Never was it more important to have common sense for the common good in politics. The Green Party is having it’s biannual leadership contest and very much against the grain of the unscheduled bun fights of the other large parties there is no infighting, no bullying and no bricks thrown. The party will continue to respect our members and offer them a fair choice.
by Robyn Banks
They said he was unelectable. Throughout Corbyn’s rise to labour leader, those of us who supported him were continually told not to. Conservative commentators watched in angst, and told us it would never happen, and the right wing of the labour party begged members to vote for somebody more moderate, more appealing to the wider electorate, more ‘electable’. But, still, he garnered 59.5% of votes in the 2015 Labour leadership election. 87,000 people joined the labour party after his victory, and more than half of labour members this January had joined since the last election, with many signing up in order to vote for him in the leadership race. 13,000 more have joined this week to support him. It’s clear that he offers something that many people want.Continue Reading
by Kelvin Smith
The older people I know are not rejoicing about the result of the referendum. They are sad, angry, shocked. They are doing what they can: signing petitions, writing to their MPs, looking for rays of hope in (to borrow and reclaim the phrase purloined by the current xenophobic tendency) a country they do not recognise. An additional hurt comes from a feeling that, on top of this, they are being demonised; portrayed as self-satisfied and uncaring as they bask in their privilege of free education, secure pension rights, a place to live and a little money in the bank. The word ‘baby-boomer’ has become a term of abuse. ‘Pensioner’ has become code for selfish old bastard.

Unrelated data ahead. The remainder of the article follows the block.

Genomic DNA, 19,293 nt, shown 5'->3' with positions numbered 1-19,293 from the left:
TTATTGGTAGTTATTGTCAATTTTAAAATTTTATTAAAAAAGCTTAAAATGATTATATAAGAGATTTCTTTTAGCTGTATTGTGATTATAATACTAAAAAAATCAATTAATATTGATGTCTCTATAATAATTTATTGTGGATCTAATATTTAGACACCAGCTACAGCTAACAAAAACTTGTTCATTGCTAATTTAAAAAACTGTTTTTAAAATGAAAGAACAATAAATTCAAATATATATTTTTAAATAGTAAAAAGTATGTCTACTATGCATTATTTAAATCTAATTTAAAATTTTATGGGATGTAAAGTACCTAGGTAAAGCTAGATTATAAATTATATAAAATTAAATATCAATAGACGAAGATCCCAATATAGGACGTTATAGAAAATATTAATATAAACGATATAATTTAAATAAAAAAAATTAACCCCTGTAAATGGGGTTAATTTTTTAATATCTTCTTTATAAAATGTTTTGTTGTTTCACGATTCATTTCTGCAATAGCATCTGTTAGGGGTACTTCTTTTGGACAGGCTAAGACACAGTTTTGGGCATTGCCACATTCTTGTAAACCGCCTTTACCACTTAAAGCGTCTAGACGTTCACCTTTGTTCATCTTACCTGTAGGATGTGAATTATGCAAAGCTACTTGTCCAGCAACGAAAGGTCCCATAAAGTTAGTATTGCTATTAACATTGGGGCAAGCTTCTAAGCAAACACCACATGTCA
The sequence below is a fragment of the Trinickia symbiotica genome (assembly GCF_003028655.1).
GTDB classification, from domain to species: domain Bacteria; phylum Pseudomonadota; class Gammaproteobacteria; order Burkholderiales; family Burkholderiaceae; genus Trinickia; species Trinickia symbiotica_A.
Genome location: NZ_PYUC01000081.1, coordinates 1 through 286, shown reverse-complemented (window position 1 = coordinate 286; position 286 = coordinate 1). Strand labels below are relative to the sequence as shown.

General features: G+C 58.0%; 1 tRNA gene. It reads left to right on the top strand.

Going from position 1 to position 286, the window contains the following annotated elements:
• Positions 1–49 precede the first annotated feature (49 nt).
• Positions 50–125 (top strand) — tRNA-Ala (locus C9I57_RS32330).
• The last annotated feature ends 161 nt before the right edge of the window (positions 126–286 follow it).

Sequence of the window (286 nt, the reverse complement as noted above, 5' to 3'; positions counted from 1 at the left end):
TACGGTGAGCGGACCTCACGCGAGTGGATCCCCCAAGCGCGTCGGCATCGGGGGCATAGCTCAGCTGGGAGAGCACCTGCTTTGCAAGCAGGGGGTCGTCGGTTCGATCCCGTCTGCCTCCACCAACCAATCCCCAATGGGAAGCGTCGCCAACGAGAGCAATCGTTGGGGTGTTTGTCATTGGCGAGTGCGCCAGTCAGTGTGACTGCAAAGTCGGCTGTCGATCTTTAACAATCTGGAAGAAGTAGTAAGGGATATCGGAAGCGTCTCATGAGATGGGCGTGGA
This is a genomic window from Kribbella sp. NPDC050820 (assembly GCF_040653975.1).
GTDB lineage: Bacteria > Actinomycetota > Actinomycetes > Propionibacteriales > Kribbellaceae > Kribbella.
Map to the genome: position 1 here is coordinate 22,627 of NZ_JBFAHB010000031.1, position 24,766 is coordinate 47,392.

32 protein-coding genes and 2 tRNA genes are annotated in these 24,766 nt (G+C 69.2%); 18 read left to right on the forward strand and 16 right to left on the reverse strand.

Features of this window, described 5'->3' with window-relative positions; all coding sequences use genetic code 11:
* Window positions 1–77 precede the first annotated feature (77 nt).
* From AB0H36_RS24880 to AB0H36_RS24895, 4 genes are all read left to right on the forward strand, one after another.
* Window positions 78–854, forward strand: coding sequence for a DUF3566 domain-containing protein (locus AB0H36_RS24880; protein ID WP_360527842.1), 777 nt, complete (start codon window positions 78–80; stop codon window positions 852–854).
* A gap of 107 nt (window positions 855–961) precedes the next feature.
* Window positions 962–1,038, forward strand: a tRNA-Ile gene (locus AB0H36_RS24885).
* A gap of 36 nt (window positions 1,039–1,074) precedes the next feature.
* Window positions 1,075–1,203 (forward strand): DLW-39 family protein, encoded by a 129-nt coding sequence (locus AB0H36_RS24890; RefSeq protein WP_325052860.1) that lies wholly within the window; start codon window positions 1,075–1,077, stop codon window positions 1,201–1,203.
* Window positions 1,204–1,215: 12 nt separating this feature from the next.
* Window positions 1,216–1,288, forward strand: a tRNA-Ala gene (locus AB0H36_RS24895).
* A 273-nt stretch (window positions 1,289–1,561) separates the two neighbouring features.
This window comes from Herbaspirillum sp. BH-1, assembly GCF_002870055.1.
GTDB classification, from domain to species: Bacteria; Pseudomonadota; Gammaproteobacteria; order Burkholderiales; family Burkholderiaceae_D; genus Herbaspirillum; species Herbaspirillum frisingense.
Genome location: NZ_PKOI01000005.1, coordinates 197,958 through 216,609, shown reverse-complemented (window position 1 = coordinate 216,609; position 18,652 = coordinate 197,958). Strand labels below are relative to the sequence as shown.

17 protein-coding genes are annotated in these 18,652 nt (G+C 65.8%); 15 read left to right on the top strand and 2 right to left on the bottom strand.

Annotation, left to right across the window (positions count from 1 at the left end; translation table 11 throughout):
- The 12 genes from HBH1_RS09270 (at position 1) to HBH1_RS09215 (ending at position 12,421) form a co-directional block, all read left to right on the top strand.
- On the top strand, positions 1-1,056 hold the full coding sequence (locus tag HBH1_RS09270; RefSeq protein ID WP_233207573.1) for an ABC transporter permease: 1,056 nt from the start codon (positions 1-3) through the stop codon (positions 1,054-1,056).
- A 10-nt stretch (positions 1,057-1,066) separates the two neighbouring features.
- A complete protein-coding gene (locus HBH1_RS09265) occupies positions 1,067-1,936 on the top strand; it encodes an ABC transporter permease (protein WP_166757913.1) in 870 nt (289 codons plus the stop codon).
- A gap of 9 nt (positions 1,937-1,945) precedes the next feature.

The principle of the secret ballot means that the British voting system cannot provide definitive information about the demographics of the ‘leave’ and ‘remain’ votes, but this has not stopped the press from putting forward as fact the idea that older voters were the reason for a ‘leave’ majority. I have not seen any statistics that explain this except for a reliance on polls that we all now know are unreliable. But then this has been a referendum based on lies so there’s no reason to think this should be any different.Continue Reading
by Olivia Hanks
The news that Boris Johnson buried a report on air pollution around schools while mayor of London does not exactly come as a surprise. Johnson’s record on air quality was atrocious – despite widespread concern over the issue throughout his eight years as mayor, virtually nothing has been done to alleviate what the World Health Organisation has called a public health crisis. The Campaign for Clean Air in London and the Environmental Audit Committee have been highly critical of Johnson for his inaction. And although London is the worst offender, many UK cities are in breach of EU laws on pollution, with little sign that the problem is being taken sufficiently seriously. Castle Meadow in Norwich has recorded nitrogen dioxide (NO2) levels above EU legal limits every year since 2007 – a situation which Bert Bremner, the Labour city councillor with responsibility for environmental issues, described in a BBC Look East interview (interview starts at 4:31) earlier this year as “not dangerous […] the reality is what you feel when you’re there”. This, replicated across the UK, is the attitude that has led to inertia on this issue for so long – the ‘my grandma smoked 80 a day and she lived to 102’ school of argument.Continue Reading